Optima™ PDUs OverviewProduct Selector
PDUs by Voltage Rating
Marway’s standard Optima 5 series basic PDUs, and Optima 8 series smart PDUs are available in the following voltages.
Additionally, we design and manufacture custom PDUs for European mains and other applications up to 600 volts. We may be able to find a suitable pre-designed system to match to your needs from our semi-standard units, or we can create a new PDU to meet your unique needs.
Understand PDU Voltage Ratings
- 240 volts = standard U.S. single phase
(the LN of a facility 415 Vac 3Φ wye)
- 120 volts = standard U.S. single phase
(the LN of a facility 208 Vac 3Φ wye)
- 120/208 volts = standard U.S. three phase wye
Power delivered to U.S. industrial and commercial facilities will usually include 208 three-phase wye (as either the main power, or as a secondary source off a larger primary source). Different power configurations may be present depending on the original intent of the building, or a need to power specialty equipment.
With the conventional 120/208 Vac facility power, there are three main power lines (a.k.a. phases) along with a neutral and ground. The voltage between any two of the main lines (L-L) is 208 volts. The voltage between any one main line and neutral (L-N) is 120 volts. Marway’s standard PDUs are designed for their main power source to be either 120 Vac (which uses L-N), 200-240 Vac (which uses L-L), or the full 120/208 Vac 5-wire connection.
Which voltage should I choose?
Generally, you will already have a known set of equipment to be powered. The needs of this equipment will dictate what the PDU should provide.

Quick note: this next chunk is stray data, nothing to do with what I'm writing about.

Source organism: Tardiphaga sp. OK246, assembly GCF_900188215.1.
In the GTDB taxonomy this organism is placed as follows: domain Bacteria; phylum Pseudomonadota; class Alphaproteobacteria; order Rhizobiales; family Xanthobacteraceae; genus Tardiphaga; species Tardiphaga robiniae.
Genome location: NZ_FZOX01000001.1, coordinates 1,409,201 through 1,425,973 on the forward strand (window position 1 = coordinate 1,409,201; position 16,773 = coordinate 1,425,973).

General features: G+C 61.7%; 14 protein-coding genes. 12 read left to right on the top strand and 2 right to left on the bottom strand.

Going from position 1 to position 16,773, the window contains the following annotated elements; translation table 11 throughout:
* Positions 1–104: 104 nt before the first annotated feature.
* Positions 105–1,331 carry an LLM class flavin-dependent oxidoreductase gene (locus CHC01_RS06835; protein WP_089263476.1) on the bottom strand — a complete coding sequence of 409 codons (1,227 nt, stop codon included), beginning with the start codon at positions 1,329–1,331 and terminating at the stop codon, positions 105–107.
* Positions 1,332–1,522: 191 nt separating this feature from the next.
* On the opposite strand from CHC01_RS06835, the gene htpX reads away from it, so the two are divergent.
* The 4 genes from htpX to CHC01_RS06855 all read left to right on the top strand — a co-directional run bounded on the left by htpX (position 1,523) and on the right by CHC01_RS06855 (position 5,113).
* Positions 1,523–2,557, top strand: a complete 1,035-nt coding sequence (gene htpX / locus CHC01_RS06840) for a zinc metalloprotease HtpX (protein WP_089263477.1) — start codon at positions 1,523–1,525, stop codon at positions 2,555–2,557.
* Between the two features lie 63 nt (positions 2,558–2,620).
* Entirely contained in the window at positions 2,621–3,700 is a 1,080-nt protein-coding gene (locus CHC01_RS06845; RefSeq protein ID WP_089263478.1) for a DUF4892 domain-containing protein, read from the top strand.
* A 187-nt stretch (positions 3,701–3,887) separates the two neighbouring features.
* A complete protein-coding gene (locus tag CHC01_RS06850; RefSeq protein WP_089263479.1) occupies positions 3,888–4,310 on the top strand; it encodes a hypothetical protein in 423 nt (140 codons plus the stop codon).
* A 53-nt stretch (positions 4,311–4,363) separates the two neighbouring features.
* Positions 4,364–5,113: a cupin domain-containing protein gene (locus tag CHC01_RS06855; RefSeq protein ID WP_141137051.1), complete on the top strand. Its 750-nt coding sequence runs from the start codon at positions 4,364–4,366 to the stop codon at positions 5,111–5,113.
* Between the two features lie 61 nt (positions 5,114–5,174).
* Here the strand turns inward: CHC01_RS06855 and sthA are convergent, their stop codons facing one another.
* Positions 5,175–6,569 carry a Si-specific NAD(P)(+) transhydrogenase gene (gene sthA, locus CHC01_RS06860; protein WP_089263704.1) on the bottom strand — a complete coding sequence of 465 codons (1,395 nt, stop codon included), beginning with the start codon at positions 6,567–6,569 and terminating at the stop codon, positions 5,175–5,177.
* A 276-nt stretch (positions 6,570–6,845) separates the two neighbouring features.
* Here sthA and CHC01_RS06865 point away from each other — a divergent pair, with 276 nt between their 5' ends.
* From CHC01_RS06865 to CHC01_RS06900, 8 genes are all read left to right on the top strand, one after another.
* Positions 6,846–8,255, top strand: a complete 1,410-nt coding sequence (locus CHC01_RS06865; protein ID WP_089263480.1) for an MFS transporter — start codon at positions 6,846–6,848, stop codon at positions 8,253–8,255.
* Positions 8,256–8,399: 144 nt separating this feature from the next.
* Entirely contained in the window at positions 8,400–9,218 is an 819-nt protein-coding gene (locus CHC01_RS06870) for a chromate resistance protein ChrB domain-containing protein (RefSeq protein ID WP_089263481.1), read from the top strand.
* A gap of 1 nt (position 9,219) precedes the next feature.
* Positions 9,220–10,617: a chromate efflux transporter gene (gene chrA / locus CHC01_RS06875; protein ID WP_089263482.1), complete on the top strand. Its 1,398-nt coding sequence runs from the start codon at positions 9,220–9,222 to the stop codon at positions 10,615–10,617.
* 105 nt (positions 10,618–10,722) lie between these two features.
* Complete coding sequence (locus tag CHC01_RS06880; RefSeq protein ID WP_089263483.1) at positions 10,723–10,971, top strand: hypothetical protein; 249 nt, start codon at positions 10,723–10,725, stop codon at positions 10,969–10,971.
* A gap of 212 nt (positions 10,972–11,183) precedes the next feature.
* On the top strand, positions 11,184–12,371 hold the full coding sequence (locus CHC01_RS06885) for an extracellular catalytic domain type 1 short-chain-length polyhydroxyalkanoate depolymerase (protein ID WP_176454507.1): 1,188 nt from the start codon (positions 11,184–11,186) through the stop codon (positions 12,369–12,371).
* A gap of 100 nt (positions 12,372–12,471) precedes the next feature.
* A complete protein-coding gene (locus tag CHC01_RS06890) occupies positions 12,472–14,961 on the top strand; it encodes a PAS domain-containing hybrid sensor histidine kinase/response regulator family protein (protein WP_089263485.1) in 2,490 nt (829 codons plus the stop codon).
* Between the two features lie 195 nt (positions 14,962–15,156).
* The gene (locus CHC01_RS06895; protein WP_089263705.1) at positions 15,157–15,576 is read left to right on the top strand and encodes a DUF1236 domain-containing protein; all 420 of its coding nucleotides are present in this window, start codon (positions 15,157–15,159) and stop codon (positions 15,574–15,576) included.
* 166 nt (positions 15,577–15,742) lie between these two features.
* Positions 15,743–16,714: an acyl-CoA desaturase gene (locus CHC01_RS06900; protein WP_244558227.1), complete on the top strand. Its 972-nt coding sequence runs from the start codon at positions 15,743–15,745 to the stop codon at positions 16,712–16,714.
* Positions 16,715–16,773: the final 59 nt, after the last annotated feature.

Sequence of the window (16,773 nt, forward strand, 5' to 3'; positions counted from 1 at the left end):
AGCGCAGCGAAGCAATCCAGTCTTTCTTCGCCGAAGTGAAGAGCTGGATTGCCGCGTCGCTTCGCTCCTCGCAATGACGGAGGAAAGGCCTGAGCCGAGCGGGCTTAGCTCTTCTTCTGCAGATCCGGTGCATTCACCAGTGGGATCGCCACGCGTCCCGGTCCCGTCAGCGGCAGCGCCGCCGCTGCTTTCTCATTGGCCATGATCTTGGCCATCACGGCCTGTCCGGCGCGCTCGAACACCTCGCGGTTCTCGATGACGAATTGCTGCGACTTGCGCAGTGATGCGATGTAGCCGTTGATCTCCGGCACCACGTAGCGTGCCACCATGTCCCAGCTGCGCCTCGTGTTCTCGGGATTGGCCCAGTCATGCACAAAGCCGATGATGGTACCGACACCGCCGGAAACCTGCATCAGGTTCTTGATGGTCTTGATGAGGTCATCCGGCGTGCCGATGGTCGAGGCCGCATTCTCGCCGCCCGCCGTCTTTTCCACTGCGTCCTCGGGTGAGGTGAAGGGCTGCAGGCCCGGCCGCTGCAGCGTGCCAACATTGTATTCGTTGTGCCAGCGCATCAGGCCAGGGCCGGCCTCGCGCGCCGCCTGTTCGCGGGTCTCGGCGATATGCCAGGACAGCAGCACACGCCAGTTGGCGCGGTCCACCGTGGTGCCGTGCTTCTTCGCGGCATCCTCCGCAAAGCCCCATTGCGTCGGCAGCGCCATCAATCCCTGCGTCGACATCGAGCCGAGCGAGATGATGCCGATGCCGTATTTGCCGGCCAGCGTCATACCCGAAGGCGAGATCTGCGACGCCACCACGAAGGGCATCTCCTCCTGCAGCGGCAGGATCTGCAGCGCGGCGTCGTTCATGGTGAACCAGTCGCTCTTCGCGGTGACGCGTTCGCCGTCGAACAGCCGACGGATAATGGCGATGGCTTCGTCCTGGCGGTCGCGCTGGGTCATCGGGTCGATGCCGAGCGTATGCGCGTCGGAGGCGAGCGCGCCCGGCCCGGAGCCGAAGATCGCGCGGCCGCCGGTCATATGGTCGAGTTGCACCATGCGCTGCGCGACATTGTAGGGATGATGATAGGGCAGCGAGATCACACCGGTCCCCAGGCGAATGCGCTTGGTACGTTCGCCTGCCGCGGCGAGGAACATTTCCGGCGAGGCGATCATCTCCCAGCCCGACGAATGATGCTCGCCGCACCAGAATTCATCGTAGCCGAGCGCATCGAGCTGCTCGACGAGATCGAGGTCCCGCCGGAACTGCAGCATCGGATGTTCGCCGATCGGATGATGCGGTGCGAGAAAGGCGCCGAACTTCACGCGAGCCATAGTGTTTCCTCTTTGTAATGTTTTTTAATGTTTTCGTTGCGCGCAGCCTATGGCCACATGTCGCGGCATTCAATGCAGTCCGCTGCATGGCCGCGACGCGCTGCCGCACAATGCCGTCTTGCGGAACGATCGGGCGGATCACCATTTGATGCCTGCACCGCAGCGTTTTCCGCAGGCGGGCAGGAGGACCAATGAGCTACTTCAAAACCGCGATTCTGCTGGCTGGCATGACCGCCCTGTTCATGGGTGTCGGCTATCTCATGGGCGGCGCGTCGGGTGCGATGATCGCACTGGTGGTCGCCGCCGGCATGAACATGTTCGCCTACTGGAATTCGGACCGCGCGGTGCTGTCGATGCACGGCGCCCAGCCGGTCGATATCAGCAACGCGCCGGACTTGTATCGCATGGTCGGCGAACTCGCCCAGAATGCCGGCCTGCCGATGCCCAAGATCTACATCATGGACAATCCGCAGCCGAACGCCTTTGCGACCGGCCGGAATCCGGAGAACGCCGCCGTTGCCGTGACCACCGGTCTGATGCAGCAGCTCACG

If all your equipment is powered by 120 Vac, there’s no reason to not choose a PDU with same input source. Select a current capacity suitable to meet the load when all the equipment is on (we have 15-amp, 20-amp, and 30-amp capacities), and a model with enough outlets, and you’re set.
Choosing a 200-240 Vac PDU, which will commonly have C13 outlets (or NEMA 6-15 or 6-20), is usually reserved for when you have a specialized electronic equipment set designed to use the higher voltage. Or, all of your equipment may be compatible with a 100-240 Vac range. Running it all at 240 Vac will pull fewer amps than running it at 120 Vac. This may be something a facility designer has expected to do in specific work areas to help improve efficiency, or lower the electrical facility costs (there are savings from using smaller gauge wiring).
Opting for a 3-phase-powered PDU will be reserved for when you have a mixture of 120 Vac and 200-240 Vac equipment, or your equipment actually needs three-phase power itself.
Therefore, the choice of which voltage to use, for the most part, comes down to simply picking the one which is compatible with the equipment which needs to be powered.